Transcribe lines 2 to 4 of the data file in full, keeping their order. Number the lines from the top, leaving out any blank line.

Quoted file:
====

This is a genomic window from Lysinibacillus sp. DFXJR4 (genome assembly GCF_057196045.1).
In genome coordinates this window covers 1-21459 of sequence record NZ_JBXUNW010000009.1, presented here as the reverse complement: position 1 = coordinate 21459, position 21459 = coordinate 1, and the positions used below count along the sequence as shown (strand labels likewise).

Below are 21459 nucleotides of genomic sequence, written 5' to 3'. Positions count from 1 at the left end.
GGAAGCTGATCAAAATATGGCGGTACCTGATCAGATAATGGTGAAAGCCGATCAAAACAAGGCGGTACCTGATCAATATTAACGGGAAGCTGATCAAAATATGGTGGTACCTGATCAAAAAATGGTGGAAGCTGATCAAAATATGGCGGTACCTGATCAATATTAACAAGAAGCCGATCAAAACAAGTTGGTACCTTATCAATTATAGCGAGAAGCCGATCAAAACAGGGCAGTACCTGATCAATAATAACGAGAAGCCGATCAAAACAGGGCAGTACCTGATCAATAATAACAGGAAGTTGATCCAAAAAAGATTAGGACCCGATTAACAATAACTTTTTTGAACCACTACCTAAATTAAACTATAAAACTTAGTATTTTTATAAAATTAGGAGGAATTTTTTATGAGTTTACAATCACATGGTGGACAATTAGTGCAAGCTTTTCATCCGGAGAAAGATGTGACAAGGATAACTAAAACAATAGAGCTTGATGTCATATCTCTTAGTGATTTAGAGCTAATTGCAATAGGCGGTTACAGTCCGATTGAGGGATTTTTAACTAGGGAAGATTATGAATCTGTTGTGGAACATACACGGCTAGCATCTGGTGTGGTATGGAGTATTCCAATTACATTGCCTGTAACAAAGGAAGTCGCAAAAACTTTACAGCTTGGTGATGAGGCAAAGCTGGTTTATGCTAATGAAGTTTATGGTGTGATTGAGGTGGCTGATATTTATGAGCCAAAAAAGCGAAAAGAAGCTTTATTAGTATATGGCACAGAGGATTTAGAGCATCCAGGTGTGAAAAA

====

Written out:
In genome coordinates this window covers 1-21459 of sequence record NZ_JBXUNW010000009.1, presented here as the reverse complement: position 1 = coordinate 21459, position 21459 = coordinate 1, and the positions used below count along the sequence as shown (strand labels likewise).

Below are 21459 nucleotides of genomic sequence, written 5' to 3'. Positions count from 1 at the left end.
GGAAGCTGATCAAAATATGGCGGTACCTGATCAGATAATGGTGAAAGCCGATCAAAACAAGGCGGTACCTGATCAATATTAACGGGAAGCTGATCAAAATATGGTGGTACCTGATCAAAAAATGGTGGAAGCTGATCAAAATATGGCGGTACCTGATCAATATTAACAAGAAGCCGATCAAAACAAGTTGGTACCTTATCAATTATAGCGAGAAGCCGATCAAAACAGGGCAGTACCTGATCAATAATAACGAGAAGCCGATCAAAACAGGGCAGTACCTGATCAATAATAACAGGAAGTTGATCCAAAAAAGATTAGGACCCGATTAACAATAACTTTTTTGAACCACTACCTAAATTAAACTATAAAACTTAGTATTTTTATAAAATTAGGAGGAATTTTTTATGAGTTTACAATCACATGGTGGACAATTAGTGCAAGCTTTTCATCCGGAGAAAGATGTGACAAGGATAACTAAAACAATAGAGCTTGATGTCATATCTCTTAGTGATTTAGAGCTAATTGCAATAGGCGGTTACAGTCCGATTGAGGGATTTTTAACTAGGGAAGATTATGAATCTGTTGTGGAACATACACGGCTAGCATCTGGTGTGGTATGGAGTATTCCAATTACATTGCCTGTAACAAAGGAAGTCGCAAAAACTTTACAGCTTGGTGATGAGGCAAAGCTGGTTTATGCTAATGAAGTTTATGGTGTGATTGAGGTGGCTGATATTTATGAGCCAAAAAAGCGAAAAGAAGCTTTATTAGTATATGGCACAGAGGATTTAGAGCATCCAGGTGTGAAAAA